So, I got a nice shiny Nokia phone and a cool leather cover. Asked whether or not I wanted insurance on it, I pondered for a few minutes and then decided it would be a good idea. This turned out to be one of the most perceptive decisions I'd made ever. After I'd hastily stuffed the mobile phone and various paraphernalia into my M&S bag, I walked towards Murdo Macleans, a hairdresser that apparently specialises in giving whole new looks to their customers rather than just cutting peoples' hair and trusting to luck that it might look better.

Deciding that my ludicrous, fluffy and slightly Goth effeminate hairdo could do with a new 'macho' look, I strode in and greeted the tall, stunning blonde standing in the hairdressers and asked if she wouldn't mind chopping off all extraneous hairs on my body.

After I'd been slapped by the blonde customer after talking to her that way, rather than an actual hairdresser, I was seated in front of a mirror. While studying the sullen expression on the handsome bloke looking back at me in the reflection, the hairdresser asked me whether or not I wanted my coat and my M & S bag hung up somewhere. "Yeah," I muttered (my face was still stinging), "and my bag has a mobile phone in it that I've just bought." "I see, " purred the pouting hair-puller, "in that case, I will store your bag and coat in this cupboard here, so no-one can touch it."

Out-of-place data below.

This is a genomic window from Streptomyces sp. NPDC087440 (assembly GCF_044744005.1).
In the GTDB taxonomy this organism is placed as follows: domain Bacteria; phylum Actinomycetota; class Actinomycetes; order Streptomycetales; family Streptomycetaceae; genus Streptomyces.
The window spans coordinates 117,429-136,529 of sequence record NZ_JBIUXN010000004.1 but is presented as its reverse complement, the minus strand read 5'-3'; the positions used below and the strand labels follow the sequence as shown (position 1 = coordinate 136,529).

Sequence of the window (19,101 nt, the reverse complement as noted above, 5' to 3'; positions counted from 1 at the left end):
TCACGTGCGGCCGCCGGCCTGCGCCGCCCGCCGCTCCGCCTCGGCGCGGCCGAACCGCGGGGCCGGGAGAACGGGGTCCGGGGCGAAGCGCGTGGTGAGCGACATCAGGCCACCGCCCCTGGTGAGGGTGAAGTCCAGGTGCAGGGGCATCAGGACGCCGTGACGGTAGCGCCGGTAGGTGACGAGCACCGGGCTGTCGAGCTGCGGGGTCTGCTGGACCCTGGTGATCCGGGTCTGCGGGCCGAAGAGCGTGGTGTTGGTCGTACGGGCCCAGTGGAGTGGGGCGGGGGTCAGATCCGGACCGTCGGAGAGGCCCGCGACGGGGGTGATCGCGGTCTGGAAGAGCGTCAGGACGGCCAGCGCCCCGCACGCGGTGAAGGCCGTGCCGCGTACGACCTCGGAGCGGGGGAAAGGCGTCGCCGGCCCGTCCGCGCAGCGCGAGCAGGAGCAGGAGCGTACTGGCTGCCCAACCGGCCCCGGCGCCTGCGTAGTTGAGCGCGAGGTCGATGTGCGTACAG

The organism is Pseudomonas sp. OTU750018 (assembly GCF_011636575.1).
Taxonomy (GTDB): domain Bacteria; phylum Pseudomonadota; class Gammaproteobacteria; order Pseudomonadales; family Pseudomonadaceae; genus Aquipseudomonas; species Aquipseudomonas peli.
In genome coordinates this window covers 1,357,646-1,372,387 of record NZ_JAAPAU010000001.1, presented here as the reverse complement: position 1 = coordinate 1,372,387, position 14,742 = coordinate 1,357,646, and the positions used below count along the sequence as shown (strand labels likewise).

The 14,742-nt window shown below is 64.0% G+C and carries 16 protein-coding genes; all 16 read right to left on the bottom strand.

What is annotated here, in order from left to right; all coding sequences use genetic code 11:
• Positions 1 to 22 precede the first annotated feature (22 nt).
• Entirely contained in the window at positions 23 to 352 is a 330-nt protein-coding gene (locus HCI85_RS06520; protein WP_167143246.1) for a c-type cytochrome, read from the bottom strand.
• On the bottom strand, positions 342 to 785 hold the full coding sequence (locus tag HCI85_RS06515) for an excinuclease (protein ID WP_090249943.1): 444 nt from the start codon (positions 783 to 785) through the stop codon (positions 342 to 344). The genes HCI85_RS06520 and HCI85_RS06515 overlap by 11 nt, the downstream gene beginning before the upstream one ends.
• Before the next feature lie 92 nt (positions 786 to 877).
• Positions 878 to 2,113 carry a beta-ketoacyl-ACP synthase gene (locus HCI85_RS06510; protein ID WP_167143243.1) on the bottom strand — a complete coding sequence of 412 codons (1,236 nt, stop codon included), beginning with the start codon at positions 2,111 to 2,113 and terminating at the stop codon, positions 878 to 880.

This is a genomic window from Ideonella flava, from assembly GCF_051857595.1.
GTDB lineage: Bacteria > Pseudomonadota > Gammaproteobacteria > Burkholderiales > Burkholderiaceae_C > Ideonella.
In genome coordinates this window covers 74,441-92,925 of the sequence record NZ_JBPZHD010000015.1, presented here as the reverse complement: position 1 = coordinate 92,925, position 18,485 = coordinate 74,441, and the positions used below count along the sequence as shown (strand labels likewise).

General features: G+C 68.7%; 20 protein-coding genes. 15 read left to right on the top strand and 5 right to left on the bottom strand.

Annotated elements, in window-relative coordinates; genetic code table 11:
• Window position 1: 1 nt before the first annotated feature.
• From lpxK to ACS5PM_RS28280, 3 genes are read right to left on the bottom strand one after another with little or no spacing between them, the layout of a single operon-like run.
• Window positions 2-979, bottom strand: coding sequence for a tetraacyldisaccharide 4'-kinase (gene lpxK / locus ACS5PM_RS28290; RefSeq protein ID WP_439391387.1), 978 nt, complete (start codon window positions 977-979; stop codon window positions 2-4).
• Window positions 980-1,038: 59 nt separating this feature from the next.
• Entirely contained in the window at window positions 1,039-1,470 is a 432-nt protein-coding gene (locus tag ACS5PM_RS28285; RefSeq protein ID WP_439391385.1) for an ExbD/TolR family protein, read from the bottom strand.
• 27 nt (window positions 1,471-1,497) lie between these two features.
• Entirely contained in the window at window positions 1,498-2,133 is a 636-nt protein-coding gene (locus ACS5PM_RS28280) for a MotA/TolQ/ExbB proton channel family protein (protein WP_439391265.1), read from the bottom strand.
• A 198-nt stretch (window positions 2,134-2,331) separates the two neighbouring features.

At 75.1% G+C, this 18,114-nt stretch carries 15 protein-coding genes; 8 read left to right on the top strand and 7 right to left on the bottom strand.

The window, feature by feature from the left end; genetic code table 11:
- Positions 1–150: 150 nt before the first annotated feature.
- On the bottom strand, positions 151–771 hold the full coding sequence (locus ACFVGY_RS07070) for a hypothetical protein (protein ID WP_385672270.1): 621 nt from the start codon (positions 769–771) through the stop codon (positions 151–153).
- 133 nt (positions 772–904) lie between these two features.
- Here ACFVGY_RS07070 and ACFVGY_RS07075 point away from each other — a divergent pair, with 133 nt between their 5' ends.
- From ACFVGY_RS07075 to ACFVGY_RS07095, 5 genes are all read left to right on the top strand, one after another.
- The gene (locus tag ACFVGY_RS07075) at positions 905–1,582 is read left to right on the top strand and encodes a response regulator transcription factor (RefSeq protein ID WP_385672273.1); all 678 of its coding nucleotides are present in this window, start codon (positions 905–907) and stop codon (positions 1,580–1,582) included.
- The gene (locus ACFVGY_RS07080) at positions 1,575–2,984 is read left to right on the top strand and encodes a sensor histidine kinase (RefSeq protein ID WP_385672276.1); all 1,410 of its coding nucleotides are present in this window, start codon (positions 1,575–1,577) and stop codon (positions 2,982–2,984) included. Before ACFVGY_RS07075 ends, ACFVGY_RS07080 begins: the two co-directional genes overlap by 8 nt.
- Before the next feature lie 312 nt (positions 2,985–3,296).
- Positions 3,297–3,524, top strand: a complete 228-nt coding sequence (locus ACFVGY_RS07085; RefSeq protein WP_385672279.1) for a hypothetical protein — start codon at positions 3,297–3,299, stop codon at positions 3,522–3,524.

My various accoutrements were swiftly packed away in the cupboard and, within minutes, I had a number of shapely femme fatales coaxing my hairdo into a variety of interesting shapes. Asked what had motivated me to get my hair restyled, I countered with, "My best friend, Sarah, is sick of seeing me single and told me at New Year that if I got a new hairstyle, I'd almost certainly pull in nightclubs." I neglected to mention, of course, that I had all the pulling power, social magnetism and chat-up lines of a three-day-old tuna sandwich and a new hairstyle would only merely, to coin a colloquialism, succeed in polishing a turd.

"Still," preened the purring sex-pot of a stylist, "it's nice to have a friend like that. I assume she's then going to take you out and help you buy a whole new wardrobe". "No," I said, "she did that on New Year's Day". Just as well... us software developers have the collective style of a teenage warthog that "doesn't know what girls are". Continuing this thread of conversation, the hairdresser enthusiastically said something about how it was good to be able to trust people, particularly in this day and age of shifty characters and 'bunny-boilers' (her words, I'll quickly add).